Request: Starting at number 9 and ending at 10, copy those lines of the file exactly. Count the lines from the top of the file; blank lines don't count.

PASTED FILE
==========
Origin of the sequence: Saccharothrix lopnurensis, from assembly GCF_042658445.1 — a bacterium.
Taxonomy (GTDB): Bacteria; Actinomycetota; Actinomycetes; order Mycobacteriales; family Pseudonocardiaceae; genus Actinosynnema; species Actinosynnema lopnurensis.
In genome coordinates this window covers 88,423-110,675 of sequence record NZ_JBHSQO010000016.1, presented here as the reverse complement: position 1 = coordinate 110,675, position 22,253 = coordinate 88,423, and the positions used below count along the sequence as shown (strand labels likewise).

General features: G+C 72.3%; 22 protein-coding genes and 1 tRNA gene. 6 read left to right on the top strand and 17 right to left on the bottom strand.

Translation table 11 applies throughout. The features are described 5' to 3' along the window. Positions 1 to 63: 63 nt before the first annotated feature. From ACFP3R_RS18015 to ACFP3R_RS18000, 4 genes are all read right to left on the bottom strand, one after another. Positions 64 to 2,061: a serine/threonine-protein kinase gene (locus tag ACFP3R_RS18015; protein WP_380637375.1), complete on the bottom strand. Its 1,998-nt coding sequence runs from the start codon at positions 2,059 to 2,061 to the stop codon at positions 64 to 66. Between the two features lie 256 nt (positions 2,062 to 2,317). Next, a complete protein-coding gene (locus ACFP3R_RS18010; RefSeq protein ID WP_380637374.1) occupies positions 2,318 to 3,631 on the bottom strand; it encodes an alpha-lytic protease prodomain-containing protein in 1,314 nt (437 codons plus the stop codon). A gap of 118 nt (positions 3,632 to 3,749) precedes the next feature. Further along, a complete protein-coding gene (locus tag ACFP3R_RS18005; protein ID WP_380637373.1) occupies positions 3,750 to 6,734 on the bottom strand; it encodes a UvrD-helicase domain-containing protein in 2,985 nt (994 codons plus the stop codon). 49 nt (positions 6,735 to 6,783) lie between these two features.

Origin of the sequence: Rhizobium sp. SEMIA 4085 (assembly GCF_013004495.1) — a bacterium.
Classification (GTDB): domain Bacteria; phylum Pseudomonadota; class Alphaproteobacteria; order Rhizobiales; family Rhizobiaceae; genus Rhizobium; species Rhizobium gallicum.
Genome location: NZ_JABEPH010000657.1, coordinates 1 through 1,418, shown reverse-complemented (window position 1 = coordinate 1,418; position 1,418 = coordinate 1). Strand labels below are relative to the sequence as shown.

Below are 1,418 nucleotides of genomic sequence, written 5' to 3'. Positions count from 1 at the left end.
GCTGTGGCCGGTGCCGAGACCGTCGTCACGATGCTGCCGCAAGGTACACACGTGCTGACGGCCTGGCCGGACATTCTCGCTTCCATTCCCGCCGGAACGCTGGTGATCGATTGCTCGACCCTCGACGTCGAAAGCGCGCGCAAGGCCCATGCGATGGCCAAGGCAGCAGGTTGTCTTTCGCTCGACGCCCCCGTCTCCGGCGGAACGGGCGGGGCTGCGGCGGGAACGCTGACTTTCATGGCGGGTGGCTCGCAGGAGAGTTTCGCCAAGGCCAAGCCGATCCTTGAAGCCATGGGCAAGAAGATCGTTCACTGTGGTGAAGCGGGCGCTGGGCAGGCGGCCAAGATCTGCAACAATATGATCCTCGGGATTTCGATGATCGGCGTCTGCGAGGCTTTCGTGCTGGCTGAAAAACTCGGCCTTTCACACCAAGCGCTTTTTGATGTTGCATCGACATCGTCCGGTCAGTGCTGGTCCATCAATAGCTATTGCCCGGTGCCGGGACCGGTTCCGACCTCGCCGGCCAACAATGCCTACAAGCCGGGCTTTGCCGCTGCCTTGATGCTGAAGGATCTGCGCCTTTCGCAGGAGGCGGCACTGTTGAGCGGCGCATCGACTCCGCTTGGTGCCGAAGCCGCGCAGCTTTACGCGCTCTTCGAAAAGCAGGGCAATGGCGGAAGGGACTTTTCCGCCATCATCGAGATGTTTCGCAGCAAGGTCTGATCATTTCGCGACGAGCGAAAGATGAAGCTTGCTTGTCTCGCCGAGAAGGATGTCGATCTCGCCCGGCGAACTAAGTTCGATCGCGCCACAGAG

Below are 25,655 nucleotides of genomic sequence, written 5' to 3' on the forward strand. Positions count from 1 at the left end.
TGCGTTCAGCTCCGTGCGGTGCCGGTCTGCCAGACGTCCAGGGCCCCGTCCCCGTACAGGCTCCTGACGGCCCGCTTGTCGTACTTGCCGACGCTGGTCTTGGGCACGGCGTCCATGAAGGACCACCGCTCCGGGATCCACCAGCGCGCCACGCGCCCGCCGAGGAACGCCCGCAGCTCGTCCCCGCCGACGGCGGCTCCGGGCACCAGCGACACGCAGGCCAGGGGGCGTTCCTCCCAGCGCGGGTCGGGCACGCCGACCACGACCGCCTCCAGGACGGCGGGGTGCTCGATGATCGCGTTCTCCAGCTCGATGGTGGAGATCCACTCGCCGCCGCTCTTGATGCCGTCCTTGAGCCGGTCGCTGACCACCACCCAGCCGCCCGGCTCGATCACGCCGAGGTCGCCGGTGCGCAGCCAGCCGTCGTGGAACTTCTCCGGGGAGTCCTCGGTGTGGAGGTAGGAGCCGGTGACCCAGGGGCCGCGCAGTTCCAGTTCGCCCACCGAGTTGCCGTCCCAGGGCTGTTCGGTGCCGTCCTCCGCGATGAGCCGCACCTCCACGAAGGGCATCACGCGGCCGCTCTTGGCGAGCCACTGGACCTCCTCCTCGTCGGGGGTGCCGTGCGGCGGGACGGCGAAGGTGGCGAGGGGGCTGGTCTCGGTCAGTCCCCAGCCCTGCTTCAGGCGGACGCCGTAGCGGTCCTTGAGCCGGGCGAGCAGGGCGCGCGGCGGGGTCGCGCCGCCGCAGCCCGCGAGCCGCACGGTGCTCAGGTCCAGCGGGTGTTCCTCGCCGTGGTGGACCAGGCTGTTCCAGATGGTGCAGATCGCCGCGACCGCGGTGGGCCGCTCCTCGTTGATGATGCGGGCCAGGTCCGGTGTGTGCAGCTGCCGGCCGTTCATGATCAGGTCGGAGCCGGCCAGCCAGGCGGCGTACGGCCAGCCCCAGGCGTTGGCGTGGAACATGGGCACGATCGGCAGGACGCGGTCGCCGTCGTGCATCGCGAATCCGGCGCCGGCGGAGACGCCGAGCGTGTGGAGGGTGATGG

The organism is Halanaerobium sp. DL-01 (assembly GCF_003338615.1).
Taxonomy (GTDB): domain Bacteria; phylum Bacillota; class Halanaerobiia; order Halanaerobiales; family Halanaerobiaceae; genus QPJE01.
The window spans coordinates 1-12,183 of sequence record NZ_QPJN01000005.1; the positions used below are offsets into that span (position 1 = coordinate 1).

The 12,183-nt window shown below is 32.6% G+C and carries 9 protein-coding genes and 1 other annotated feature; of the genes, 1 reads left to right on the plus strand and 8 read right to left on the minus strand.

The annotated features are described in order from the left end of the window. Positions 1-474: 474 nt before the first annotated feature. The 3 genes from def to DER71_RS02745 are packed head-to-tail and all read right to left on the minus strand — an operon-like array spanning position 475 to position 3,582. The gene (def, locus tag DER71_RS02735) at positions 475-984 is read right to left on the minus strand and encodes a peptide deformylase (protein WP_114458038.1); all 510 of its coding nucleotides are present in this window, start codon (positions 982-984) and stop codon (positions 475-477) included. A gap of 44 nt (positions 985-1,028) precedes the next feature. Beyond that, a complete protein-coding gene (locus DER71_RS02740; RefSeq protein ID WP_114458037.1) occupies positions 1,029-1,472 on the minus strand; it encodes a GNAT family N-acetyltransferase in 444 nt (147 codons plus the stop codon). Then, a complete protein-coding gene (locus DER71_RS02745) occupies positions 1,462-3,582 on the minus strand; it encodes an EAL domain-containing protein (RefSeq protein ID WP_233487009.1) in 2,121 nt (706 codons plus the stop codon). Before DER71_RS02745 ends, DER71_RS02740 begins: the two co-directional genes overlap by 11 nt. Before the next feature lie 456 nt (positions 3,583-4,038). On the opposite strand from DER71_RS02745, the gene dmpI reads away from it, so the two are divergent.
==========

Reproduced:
Below are 1,418 nucleotides of genomic sequence, written 5' to 3'. Positions count from 1 at the left end.
GCTGTGGCCGGTGCCGAGACCGTCGTCACGATGCTGCCGCAAGGTACACACGTGCTGACGGCCTGGCCGGACATTCTCGCTTCCATTCCCGCCGGAACGCTGGTGATCGATTGCTCGACCCTCGACGTCGAAAGCGCGCGCAAGGCCCATGCGATGGCCAAGGCAGCAGGTTGTCTTTCGCTCGACGCCCCCGTCTCCGGCGGAACGGGCGGGGCTGCGGCGGGAACGCTGACTTTCATGGCGGGTGGCTCGCAGGAGAGTTTCGCCAAGGCCAAGCCGATCCTTGAAGCCATGGGCAAGAAGATCGTTCACTGTGGTGAAGCGGGCGCTGGGCAGGCGGCCAAGATCTGCAACAATATGATCCTCGGGATTTCGATGATCGGCGTCTGCGAGGCTTTCGTGCTGGCTGAAAAACTCGGCCTTTCACACCAAGCGCTTTTTGATGTTGCATCGACATCGTCCGGTCAGTGCTGGTCCATCAATAGCTATTGCCCGGTGCCGGGACCGGTTCCGACCTCGCCGGCCAACAATGCCTACAAGCCGGGCTTTGCCGCTGCCTTGATGCTGAAGGATCTGCGCCTTTCGCAGGAGGCGGCACTGTTGAGCGGCGCATCGACTCCGCTTGGTGCCGAAGCCGCGCAGCTTTACGCGCTCTTCGAAAAGCAGGGCAATGGCGGAAGGGACTTTTCCGCCATCATCGAGATGTTTCGCAGCAAGGTCTGATCATTTCGCGACGAGCGAAAGATGAAGCTTGCTTGTCTCGCCGAGAAGGATGTCGATCTCGCCCGGCGAACTAAGTTCGATCGCGCCACAGAG